Monday, December 3, 2007

Web based technology to Support Writing in the Content Areas

Teachers, time, assessment and technology. It often seems that teachers never have enough time, and way too many assessments to do! However technology can be a way for teachers to maximize time and manage assessments. Judy Richardson (among others) discusses this in her article from Reading Online. Many technology supports exist for teachers on the web, indeed it seems new websites are launched daily. There is such a wealth of resources out on the web to support students writing in the content areas, that one blog post can't do justice to them all. However, I did want to highlight some of my favorites and some new ones that I have come across lately. These are listed in no particular order. subscription based site has a free 30 day trial and some of the features are always available for free. Brainpop (and its offshoot for younger students, Brainpop Jr.) is great for building background knowledge in any content area and for providing writing prompts. There are also online quizzes available. It is also available in Spanish.

ReadWriteThink is a fabulous site from the National Association of Teachers of English and the International Reading Council. While there is a big focus on the Reading/Language Arts curriculum, there are many cross curricular tools within the website, making it of value for students and teachers across content areas. Within the website some of my favorite activities include:
The Acrostic Poem Maker
Compare and Contrast Map is a social annotation and bookmarking tool--much like on steroids. One of the coolest things that diigo can do is to create sticky notes and annotations right on websites. This can be invaluable for students doing research on any subject and as a pre-writing strategy. Watch a video about diigo on YouTube.

Merriam Webster's Word Central is a great dictionary and word finding resource. There is an online dictionary, thesaurus, rhyming dictionary, as well as word games and a create your own dictionary where students can add new words that they have come up with and want to share with others.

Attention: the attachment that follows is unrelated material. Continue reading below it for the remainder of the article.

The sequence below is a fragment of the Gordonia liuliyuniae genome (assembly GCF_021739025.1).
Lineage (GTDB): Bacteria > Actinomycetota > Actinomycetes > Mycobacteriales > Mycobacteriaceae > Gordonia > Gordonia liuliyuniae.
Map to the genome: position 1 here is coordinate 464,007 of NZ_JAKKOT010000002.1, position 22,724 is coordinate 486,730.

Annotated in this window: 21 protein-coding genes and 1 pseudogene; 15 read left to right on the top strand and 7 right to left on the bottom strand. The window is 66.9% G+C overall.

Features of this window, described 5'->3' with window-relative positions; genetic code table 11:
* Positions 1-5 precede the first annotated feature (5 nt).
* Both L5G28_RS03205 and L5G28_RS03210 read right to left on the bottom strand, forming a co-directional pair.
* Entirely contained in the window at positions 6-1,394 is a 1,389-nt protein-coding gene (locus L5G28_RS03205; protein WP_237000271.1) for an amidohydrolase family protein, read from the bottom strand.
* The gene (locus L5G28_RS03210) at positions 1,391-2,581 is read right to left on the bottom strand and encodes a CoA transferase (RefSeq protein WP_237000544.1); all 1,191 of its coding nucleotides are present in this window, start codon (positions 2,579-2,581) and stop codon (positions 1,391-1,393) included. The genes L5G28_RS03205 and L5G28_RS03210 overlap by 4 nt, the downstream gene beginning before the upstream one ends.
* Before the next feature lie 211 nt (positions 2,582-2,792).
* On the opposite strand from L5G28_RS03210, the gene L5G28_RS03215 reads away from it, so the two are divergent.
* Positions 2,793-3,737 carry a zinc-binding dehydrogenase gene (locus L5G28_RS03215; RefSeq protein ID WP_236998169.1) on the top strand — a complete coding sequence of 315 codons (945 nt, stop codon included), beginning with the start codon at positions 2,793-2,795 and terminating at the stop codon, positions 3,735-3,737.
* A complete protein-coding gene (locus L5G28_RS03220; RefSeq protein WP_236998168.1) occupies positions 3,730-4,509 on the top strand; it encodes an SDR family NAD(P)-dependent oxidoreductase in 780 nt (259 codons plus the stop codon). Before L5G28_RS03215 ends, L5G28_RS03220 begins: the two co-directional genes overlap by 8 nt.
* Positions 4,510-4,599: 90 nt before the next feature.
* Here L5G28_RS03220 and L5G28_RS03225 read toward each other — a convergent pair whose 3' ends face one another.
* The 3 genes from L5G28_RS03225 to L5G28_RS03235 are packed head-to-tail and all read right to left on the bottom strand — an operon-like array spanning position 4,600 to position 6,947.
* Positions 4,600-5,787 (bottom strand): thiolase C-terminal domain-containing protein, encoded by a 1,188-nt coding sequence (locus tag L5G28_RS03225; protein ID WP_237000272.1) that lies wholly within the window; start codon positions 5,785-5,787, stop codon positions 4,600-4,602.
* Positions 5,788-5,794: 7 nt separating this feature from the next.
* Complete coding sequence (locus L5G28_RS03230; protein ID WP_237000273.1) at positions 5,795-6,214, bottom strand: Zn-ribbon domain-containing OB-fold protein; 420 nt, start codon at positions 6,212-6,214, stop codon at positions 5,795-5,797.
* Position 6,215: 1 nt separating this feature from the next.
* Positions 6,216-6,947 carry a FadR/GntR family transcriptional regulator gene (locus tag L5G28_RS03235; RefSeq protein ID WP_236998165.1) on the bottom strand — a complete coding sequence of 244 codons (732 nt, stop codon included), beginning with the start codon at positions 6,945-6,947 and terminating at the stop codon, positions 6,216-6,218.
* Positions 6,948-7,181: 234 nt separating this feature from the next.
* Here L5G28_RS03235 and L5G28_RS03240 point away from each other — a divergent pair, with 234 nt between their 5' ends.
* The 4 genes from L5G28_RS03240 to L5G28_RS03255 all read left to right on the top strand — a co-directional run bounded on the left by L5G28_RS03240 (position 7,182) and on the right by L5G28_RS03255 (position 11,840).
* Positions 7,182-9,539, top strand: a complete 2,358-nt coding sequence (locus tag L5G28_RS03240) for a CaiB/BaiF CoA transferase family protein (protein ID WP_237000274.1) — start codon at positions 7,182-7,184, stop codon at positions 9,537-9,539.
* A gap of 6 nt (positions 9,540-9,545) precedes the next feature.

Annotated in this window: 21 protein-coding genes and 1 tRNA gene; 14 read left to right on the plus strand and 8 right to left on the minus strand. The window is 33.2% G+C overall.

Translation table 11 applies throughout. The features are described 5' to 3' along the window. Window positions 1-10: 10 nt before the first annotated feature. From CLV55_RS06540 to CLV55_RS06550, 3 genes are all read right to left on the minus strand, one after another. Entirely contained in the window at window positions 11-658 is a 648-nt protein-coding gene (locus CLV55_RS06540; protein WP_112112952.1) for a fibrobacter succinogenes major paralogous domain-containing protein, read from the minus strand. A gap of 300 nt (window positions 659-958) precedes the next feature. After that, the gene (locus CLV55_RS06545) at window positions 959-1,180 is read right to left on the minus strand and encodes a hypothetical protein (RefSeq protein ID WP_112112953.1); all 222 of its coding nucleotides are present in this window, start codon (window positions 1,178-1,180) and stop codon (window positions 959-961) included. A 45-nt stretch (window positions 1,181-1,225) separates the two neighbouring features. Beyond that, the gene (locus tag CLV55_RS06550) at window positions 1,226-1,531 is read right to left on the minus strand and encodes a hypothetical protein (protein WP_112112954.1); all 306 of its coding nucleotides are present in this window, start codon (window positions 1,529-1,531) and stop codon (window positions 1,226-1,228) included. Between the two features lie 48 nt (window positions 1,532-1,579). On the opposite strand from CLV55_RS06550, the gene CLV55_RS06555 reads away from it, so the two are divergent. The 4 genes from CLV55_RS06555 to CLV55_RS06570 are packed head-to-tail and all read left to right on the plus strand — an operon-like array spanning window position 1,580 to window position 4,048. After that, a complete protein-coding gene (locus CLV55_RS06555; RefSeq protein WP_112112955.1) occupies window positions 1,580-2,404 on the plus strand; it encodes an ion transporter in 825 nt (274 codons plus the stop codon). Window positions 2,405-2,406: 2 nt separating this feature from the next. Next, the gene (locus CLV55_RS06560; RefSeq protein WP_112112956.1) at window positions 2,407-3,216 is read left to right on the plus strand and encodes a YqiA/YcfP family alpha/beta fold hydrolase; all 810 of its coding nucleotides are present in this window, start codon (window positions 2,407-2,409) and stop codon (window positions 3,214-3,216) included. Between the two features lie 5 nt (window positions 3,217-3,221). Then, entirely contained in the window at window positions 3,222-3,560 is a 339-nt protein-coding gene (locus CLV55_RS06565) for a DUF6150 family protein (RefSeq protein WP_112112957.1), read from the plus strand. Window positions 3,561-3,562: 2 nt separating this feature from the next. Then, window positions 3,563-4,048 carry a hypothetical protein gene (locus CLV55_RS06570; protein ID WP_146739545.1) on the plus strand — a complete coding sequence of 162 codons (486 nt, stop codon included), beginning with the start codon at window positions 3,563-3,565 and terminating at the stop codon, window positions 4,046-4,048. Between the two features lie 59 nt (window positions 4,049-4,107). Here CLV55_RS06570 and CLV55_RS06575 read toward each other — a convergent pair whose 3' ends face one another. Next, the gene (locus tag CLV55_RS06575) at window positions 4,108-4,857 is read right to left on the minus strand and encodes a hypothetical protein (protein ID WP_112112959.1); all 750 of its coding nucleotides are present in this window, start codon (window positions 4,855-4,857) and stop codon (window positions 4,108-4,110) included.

There are so many more resources, so as I find outstanding ones, I will add posts to highlight them. Please let me know your favorites, too!

Tuesday, November 27, 2007

You Don't Feel Alone

George Donahue of Watertown is a role model to young people in the Boston, as a mentor for the online program, Partners for Youth with Disabilities that is out of the Boston area. He uses online communication tools to connect with other individuals with disabilities.

"Being online and talking to other people, it keeps you social," said Donahue, who has a neurological disorder called Charcot-Marie-Tooth disease and uses a wheelchair. "You don't feel alone.", November 26. 2007

This article by Don Aucoin of the Boston Globe, goes on to discuss how a Donahue and his 28 year old protege, both with disabilities and in wheelchairs have created a solid friendship online, despite the fact that his protege, Gregory Walsh is non verbal and does not have use of his hands. Gregory will soon take the lessons he has learned from Donahue to another, when he becomes the mentor to a Boston area teen who is also non-verbal.

This is such a great example of how technology opens up the world for individuals with disabilities. In a school setting Gregory and Austin might have been viewed as less capable simply because of how they looked and the supports they need. Opportunities for writing and socialization would have been limited by the time that it takes them to generate language and Gregory, who looks at a chart with letters to spell out what he wants to say while an aide writes it down, it is likely to have have been viewed as not really doing his own work. But give these individuals an accessible computer, computer based voice output systems, and other technologies (I imagine they use word prediction or other tools to increase their speed) and the playing field is leveled.

As the world of education and technology continue to merge and as Web 2.0 tools become more commonly used by teachers, opportunities for individuals like Gregory Walsh expand. Writing is oral language for for individuals who are non verbal and communication online becomes an opportunity to write to learn--about the world.

For more information on Partners for Youth with Disabilities visit and for info on their online program see

Sunday, November 25, 2007

Technology is Not Gravy! A musing on Thanksgiving Weekend.

"The big step between us and animals is language. But the big step between civilization and more primitive forms of human society is written language.... it doesn't just enable it (civilization) in the sense of making it possible, but rather, it constitutes it. " - Dr. John Searle, Mills Professor of the Philosophy of Mind and Language at University of California- Berkeley (COTC interview)